Just days after Keith Raniere — the co-founder of the mysterious and controversial self-improvement group, Nxivm — was arrested in Mexico, actress Kristin Kreuk is denying reports that she recruited women as “sex slaves” as a member of the group.
Raniere — known as “Vanguard” to his followers — was arrested this week after a number of sex trafficking and forced labor charges were filed in New York City.
The criminal complaint states that the 57-year-old used his power and influence as the head of Nxivm to “brainwash” women into forced labor and sex and were branded with his initials.
Actress Kristin Kreuk allegedly lured women into the organization, according to a report by the New York Post.
On Thursday, the Smallville alum released a statement to her Twitter account refuting the rumors.
“When I was about 23, I took an Executive Success Programs/NXIVM ‘intensive,’ what I understood to be a self-help/personal growth course that helped me handle my previous shyness, which is why I continued with the program,” Kreuk wrote in the statement. “I left about five years ago and had minimal contact with those who were still involved.”
Kreuk, 35, says reports that she held influence within the organization are not true, and that she had no involvement in a secretive subgroup within Nxivm called “Dominus Obsequious Sororium,” (DOS) in which women were allegedly coerced into serving as sex slaves to their male masters.
“The accusations that I was in the ‘inner circle’ or recruited women as ‘sex slaves’ are blatantly false,” the statement continues. “During my time, I never experienced any illegal or nefarious activity. I am horrified and disgusted by what has come out about DOS.”
The actress went on to thank the former female members of Nxivm — based out of Colonie, New York — who are assisting authorities in their investigation.
“Thank you to all the brave women who have come forward to share their stories and expose DOS; I can’t imagine how difficult this has been for you,” Kreuk wrote. “I am deeply disturbed and embarrassed to have been associated with NXIVM. I hope that the investigation leads to justice for all of those affected.”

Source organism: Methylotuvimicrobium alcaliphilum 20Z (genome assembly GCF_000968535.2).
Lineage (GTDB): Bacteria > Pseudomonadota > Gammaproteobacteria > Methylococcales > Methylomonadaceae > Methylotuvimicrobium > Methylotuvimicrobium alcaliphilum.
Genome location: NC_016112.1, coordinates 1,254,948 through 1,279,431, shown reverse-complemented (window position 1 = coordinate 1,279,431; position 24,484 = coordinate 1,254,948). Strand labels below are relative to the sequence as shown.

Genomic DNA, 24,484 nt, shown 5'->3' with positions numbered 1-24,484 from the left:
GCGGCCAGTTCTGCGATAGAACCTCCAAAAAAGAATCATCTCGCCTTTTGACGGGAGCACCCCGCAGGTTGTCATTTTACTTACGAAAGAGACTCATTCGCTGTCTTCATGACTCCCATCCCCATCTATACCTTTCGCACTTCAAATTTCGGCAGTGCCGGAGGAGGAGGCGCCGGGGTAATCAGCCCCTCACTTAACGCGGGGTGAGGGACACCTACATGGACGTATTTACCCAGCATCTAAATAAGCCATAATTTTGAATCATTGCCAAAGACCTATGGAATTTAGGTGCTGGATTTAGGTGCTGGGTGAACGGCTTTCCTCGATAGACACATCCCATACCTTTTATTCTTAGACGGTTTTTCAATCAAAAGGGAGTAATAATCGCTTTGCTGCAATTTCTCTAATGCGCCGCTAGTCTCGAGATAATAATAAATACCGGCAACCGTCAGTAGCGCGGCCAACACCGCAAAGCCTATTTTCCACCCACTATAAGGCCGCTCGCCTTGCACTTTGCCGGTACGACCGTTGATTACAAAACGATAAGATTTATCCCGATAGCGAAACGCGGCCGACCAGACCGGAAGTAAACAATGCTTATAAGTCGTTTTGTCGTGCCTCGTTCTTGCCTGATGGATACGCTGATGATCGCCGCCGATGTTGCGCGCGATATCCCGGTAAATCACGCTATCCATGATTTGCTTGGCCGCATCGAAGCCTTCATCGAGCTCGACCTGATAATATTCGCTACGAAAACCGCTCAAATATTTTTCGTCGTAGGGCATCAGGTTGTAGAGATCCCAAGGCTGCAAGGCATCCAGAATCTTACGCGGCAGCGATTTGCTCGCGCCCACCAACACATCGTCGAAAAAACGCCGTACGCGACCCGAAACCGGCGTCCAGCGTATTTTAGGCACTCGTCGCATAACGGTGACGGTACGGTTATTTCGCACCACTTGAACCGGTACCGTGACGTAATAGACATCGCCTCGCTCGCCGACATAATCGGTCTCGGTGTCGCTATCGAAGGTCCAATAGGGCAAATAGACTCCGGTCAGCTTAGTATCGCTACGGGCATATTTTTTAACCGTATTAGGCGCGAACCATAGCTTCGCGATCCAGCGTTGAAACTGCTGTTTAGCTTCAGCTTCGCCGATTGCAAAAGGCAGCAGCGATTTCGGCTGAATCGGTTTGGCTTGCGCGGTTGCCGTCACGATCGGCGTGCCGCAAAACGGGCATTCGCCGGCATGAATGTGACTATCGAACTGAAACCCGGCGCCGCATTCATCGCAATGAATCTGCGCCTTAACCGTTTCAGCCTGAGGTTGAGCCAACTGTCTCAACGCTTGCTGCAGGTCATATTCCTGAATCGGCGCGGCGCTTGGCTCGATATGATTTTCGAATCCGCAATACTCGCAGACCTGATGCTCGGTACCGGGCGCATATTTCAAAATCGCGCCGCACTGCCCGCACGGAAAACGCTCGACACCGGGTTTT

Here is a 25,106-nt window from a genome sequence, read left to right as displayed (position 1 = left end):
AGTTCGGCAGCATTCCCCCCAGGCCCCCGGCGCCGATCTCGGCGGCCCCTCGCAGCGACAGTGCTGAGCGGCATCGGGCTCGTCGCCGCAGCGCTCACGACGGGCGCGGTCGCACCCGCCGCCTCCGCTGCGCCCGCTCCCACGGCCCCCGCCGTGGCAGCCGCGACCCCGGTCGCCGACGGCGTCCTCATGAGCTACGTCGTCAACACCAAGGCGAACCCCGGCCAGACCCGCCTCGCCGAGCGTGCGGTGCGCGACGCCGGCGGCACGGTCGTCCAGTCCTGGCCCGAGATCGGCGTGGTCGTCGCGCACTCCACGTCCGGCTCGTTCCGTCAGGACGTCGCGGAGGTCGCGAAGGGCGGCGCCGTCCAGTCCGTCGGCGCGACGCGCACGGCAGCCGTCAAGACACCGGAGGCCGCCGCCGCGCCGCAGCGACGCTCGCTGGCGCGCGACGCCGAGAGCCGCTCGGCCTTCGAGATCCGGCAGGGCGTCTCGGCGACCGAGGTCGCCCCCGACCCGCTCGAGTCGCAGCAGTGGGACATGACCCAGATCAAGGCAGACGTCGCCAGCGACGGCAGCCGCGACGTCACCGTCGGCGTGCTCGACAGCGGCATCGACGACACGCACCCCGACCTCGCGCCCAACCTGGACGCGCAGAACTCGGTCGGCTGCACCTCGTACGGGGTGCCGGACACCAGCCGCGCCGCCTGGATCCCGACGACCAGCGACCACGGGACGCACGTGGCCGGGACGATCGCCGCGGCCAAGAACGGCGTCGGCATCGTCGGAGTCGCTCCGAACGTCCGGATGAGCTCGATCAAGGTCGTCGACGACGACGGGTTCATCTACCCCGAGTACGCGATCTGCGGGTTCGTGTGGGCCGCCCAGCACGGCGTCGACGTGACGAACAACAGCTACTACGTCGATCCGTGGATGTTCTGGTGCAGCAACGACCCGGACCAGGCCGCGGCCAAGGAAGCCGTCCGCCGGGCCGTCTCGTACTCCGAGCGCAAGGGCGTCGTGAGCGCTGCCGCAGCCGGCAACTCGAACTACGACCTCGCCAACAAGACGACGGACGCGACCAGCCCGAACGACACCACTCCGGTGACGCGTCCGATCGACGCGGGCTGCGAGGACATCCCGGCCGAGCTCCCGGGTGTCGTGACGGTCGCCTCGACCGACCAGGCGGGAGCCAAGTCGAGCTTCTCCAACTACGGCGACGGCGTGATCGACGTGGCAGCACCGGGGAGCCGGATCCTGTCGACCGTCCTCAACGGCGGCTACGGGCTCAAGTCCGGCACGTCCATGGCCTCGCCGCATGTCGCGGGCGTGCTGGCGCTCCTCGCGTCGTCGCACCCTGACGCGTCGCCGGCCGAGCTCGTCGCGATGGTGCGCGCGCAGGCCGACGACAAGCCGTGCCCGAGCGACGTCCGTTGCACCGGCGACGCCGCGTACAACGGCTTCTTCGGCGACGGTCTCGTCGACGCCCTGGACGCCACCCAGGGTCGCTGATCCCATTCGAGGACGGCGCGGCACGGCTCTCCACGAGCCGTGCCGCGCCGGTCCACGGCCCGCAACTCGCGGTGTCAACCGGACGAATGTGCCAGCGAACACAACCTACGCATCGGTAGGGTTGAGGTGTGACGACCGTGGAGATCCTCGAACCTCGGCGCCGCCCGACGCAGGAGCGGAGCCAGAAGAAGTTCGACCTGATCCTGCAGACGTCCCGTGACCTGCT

Kreuk did not mention former Smallville costar Allison Mack, who was also named in the Post report. A spokesman for the U.S. Attorney’s Office for New York’s Eastern District declines PEOPLE’s request for comment on any investigation into Mack’s alleged involvement.
For the past two decades, an estimated 16,000 people have paid as much as $5,000 for an executive coaching workshop offered by Nxivm, which promises to take participants on a journey of personal discovery and development, according to previous PEOPLE reports.
The complaint, which was obtained by PEOPLE, outlines how authorities believe the women were forced to turn over “collateral” — identified as potentially-damaging personal information or materials, such as nude photographs, with which they were later blackmailed. It further claims the women were branded with Raniere’s initials, as he “alone forms the top of the pyramid as the highest master.”
Raniere has not pleaded to the charges he faces. Nxivm soon issued a statement in support of Raniere, writing in part: “We are currently working with the authorities to demonstrate his innocence and true character.”
- With Reporting by Chris Harris